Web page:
Ethel Arendt, a longtime Havre resident, passed away at age 96 on April 9, 2012, in Twin Bridges, Mont., where she lived with her son, Curtis, and daughter-in-law, Linda.
Born Ethel May Ledingham on June 17, 1915, to Mark and Millie (McKechnie) Ledingham at their farm near Colgate, Saskatchewan, Canada, she attended a one-room school near home, high school in Colgate and Normal School in Moose Jaw, Saskatchewan, where she graduated with a teaching certificate in 1935. Ethel taught throughout southern Saskatchewan in country schools ranging from Griffin in the east to Ravenscraig in the west. Many were one-room schools where she taught all 12 grades. One was struck by lightning. Depression-era hard-times meant that a part of her pay was board and room with a local family and that much of the rest was paid in scrip instead of cash. But nothing so brightened her recollections as the many students and boarding hosts from those days who kept in touch with her for the rest of their lives.
On Aug. 3, 1941, Ethel married Alfred W. Arendt in Eastend, Saskatchewan. She continued teaching as he farmed, and two children were born before they moved to Havre in December 1950. Here, a third child was born shortly after she walked to the hospital on a frigid and icy January night. Ethel soon began a career at the Sacred Heart Hospital, ultimately earning her licensed practical nursing certificate and retiring in 1973. Additionally, Alfred and Ethel built the A&W Root Beer stand in Chinook where she was the manager each summer from 1961 through 1964.
Flower beds fronting her house in Havre were groomed to the point where they earned compliments from passers-by. It was home for 44 years before Ethel and Alfred settled into the Eagles Manor in 1999, where she stayed until the fall of 2010 when she moved to Twin Bridges.
Ethel traveled extensively throughout the U. S. and Canada. Indeed, among her earliest recollections was traveling as a five-year-old via the Canadian National Railway to Vancouver, British Columbia, by boat to Prince Rupert, British Columbia, and home via the Canadian Pacific Railway. Alfred and Ethel split the driving on a road trip in 1959 to California where she danced with Lawrence Welk. Thirty-two trips to Pennsylvania began in 1965 and kept up until 1996. On the way, they stopped to visit relatives in Minnesota, Chicago and Cincinnati. Early in the spring or late in the fall, so as not to interfere with caring for her flowers at home, these trips grew to be month-long sojourns. Headquartered at her daughter’s in Lancaster, Pa., or at her son’s in Pittsburgh, side-trips emphasized historic sites in some 14 states and two provinces up and down the east coast, but especially around Washington, D.C., and New York City.
Her many trips east included tours of three submarines, including a 1990 one in Norfolk, Va., where her guide was grandson Brad Arendt, then serving the Navy aboard that submarine as a nuclear specialist. Many other trips to visit their children ranged in-state from Butte to Red Lodge and out-of-state to Wyoming and Colorado. A highlight for Ethel was attending a 1977 reunion in Dornoch, Ontario, where she joined other descendants of James Ledingham, by gathering in the brick house he built when he came from Scotland in 1832. After Alfred passed away in 2003, she went by cruise ship to Alaska where she was met at the dock at Seward by friends who whisked her around for a whirlwind of sightseeing, most memorably the flower gardens in Anchorage. The next year was Hawaii, where her grandson J. D. Zipp piloted a helicopter which flew her all over Maui. It was in Hawaii at age 89 that she actually descended in a submarine. The coral seen on the ocean floor so infatuated her that she brought home a suitcase full of it combed from the beaches.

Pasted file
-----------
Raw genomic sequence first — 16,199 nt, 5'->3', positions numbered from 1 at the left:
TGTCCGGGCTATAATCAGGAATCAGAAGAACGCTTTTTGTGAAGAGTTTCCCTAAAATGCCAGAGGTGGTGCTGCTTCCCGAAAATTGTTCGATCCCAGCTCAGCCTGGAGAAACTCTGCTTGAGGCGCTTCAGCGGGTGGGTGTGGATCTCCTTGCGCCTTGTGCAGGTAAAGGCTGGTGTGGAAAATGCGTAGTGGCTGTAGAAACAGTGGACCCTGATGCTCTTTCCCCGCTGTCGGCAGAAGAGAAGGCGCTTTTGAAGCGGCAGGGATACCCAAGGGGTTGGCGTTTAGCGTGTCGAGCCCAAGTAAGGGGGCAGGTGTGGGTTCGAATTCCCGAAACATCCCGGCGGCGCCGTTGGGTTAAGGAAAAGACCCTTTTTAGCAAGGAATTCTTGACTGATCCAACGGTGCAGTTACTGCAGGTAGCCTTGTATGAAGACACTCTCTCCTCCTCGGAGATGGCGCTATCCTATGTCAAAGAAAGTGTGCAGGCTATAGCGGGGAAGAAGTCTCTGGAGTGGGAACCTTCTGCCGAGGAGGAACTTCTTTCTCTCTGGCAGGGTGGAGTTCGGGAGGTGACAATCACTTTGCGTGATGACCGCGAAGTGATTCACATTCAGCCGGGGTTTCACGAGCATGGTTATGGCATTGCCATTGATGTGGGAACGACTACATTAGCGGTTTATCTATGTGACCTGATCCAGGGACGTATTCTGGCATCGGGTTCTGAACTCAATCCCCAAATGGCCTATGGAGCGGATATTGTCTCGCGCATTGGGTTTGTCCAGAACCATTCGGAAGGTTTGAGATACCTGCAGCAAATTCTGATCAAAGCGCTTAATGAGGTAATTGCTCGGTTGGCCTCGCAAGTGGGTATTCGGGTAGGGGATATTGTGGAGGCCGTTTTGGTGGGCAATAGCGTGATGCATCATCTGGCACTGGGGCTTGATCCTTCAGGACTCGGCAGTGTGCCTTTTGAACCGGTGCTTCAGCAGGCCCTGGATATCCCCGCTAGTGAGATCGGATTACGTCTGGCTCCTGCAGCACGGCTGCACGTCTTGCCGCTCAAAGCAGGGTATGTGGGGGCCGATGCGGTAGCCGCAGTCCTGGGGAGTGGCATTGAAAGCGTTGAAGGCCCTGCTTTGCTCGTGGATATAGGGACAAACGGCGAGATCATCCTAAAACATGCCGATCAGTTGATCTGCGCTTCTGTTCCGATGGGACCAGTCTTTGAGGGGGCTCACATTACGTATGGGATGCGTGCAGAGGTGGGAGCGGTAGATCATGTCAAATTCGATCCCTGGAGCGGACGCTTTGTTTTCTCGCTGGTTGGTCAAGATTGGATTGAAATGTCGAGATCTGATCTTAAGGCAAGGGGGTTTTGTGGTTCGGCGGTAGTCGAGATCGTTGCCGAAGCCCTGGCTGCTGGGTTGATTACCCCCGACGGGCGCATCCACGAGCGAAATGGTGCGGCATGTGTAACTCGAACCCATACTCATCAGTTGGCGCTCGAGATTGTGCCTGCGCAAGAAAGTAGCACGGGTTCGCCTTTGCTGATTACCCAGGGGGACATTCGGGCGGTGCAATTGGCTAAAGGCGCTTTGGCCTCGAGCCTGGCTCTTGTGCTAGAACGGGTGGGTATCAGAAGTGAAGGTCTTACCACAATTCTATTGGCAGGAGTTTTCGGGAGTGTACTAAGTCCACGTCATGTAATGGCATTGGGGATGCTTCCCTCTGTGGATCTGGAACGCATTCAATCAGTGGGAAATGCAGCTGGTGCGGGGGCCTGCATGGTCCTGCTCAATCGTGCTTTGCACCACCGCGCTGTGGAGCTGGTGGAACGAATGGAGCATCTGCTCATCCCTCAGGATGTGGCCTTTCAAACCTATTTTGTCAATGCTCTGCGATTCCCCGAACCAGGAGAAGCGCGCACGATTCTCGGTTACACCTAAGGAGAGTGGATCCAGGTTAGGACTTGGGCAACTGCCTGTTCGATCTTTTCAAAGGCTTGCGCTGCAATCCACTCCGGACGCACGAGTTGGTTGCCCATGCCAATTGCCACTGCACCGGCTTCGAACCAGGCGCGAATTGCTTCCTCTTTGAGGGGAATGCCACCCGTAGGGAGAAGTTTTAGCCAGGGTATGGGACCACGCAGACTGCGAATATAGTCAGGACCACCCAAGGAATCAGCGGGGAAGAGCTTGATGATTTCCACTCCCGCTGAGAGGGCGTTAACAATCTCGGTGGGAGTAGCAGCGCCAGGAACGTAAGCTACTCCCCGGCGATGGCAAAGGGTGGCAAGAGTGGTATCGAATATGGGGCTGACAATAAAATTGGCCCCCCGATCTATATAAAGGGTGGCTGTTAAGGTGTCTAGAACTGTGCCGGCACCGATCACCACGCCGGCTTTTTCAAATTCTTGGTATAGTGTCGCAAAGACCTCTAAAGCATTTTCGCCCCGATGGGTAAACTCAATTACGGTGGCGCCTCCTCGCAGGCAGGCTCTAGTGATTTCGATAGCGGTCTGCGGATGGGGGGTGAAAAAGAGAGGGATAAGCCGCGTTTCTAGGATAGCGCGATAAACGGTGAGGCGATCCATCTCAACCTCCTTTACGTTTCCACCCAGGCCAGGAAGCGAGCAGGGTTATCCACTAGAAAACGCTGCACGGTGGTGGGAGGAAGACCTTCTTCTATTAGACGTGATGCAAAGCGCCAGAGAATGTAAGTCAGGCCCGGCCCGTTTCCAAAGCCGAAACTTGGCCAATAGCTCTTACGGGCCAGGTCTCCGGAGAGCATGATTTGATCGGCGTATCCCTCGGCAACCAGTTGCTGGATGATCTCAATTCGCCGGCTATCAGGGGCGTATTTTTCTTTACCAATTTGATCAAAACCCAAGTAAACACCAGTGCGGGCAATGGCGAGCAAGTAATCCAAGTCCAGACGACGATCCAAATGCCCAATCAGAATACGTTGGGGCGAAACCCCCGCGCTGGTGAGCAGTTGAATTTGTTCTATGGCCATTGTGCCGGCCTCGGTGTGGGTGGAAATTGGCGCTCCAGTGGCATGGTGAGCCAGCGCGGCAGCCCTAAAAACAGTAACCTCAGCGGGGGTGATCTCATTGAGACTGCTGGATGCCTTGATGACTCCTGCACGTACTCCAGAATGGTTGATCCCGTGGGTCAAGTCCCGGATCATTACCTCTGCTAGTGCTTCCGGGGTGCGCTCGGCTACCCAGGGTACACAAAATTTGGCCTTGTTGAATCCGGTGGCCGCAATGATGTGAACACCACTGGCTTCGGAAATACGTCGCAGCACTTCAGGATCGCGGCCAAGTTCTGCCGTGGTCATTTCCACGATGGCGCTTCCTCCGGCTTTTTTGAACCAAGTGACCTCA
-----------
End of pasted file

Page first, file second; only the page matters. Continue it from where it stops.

Ethel took part in the Homemakers organization in her younger years. After retiring, she and Alfred were regular pool players at the senior citizens center. Later, she engaged in activities at the Eagles Manor ranging from pinochle and bingo to exercises and religious services.
Ethel was a member of St. Jude Thaddeus Church since 1950, where she belonged to the St. Ignatius Circle and the Catholic Daughters. Going to church gave no satisfaction greater than venerating the wooden crucifix that her son Curtis carved for the St. Jude’s parish in 1996.
She was predeceased by her husband and parents; a brother, Earl Ledingham; two sisters, Irene Dow and Elsie Hoover; and a daughter-in-law, Diane Arendt. She is survived by her daughter, Mary Lynn (Dan) Kuka of Havre; and sons, Curtis (Linda) Arendt of Twin Bridges, Mont., and Bryce Arendt of Havre. Also surviving are 13 grandchildren; 14 great-grandchildren; four great-great-grandchildren; numerous nieces and nephews; plus special friends Joe and Marcia Hegna of Alaska.
A vigil will be held at 7 p. m. Sunday, April 22. A funeral Mass is scheduled for 10 a. m. Monday, April 23. Both will be held at St. Jude Thaddeus Church in Havre. A fellowship luncheon in the parish center will follow burial in Calvary Cemetery after the funeral. In lieu of flowers, contributions to St. Jude’s are suggested. Final arrangements are with Edwards Funeral Home.